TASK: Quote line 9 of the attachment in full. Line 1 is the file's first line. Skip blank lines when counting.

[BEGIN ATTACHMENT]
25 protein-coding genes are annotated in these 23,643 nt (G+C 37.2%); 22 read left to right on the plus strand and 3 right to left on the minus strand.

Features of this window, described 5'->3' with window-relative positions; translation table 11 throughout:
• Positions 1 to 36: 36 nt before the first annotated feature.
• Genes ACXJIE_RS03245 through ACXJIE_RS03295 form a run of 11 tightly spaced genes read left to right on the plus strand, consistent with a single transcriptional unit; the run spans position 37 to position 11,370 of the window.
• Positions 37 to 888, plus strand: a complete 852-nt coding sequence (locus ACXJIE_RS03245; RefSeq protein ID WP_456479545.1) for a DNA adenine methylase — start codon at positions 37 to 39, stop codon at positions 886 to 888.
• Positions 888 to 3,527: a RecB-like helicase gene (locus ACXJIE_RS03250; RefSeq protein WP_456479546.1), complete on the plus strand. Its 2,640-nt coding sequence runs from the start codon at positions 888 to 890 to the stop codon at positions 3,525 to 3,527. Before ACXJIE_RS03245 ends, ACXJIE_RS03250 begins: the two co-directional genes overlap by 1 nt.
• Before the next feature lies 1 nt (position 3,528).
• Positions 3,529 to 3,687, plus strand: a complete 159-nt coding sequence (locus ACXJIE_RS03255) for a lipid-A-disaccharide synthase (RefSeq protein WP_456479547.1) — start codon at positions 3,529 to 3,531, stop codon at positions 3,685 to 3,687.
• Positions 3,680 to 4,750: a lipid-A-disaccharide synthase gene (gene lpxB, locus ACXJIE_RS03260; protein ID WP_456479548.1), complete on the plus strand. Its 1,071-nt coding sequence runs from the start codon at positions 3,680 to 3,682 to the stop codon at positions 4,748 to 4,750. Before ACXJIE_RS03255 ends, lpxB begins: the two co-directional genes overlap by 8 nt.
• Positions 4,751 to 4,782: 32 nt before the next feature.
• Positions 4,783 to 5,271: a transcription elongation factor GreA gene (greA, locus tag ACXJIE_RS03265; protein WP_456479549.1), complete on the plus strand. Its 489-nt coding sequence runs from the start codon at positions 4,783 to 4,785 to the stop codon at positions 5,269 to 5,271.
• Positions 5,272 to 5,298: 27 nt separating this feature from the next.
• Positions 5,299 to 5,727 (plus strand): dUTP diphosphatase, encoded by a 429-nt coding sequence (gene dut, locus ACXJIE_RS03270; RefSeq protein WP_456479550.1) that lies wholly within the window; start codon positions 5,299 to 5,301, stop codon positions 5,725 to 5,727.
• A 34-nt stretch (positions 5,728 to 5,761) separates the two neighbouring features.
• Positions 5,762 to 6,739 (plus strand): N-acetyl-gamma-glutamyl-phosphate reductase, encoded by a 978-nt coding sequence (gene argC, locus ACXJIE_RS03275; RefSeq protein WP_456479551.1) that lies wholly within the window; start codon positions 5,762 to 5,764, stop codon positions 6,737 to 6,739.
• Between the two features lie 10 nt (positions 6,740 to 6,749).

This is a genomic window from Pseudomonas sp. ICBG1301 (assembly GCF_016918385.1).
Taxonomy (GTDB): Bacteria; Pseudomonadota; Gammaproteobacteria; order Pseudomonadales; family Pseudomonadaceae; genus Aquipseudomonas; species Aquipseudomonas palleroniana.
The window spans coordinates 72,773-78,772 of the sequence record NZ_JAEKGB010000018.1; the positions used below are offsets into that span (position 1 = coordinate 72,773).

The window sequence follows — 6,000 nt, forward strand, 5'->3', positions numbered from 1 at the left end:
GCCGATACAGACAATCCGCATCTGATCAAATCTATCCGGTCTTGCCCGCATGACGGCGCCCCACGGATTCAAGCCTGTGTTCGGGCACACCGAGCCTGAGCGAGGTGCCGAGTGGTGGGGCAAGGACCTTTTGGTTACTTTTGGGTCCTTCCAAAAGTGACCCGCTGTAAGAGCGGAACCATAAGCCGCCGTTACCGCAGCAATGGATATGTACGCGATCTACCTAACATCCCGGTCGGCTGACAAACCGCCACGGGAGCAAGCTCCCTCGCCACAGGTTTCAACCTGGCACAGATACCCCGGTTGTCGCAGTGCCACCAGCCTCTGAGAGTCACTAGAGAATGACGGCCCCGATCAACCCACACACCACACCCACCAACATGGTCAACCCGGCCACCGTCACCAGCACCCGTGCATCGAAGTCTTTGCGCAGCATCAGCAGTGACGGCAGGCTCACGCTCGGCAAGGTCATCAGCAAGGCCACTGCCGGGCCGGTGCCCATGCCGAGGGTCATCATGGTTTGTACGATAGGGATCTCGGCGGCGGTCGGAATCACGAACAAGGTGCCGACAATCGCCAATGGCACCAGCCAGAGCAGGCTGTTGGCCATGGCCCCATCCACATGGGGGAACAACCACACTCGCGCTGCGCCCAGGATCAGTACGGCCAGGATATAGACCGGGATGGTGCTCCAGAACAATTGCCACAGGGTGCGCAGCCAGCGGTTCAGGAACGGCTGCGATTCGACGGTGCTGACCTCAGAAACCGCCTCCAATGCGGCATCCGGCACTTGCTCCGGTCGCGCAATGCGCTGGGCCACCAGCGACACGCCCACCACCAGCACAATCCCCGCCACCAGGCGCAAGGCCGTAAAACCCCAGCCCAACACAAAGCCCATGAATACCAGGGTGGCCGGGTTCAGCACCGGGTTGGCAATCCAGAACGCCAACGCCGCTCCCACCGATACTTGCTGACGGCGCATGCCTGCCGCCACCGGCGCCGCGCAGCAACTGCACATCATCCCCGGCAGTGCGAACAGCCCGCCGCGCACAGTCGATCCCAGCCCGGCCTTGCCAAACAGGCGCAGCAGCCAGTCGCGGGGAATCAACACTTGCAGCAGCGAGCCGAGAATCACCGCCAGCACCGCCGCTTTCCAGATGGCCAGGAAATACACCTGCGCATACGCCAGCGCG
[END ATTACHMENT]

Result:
• Positions 3,680 to 4,750: a lipid-A-disaccharide synthase gene (gene lpxB, locus ACXJIE_RS03260; protein ID WP_456479548.1), complete on the plus strand. Its 1,071-nt coding sequence runs from the start codon at positions 3,680 to 3,682 to the stop codon at positions 4,748 to 4,750. Before ACXJIE_RS03255 ends, lpxB begins: the two co-directional genes overlap by 8 nt.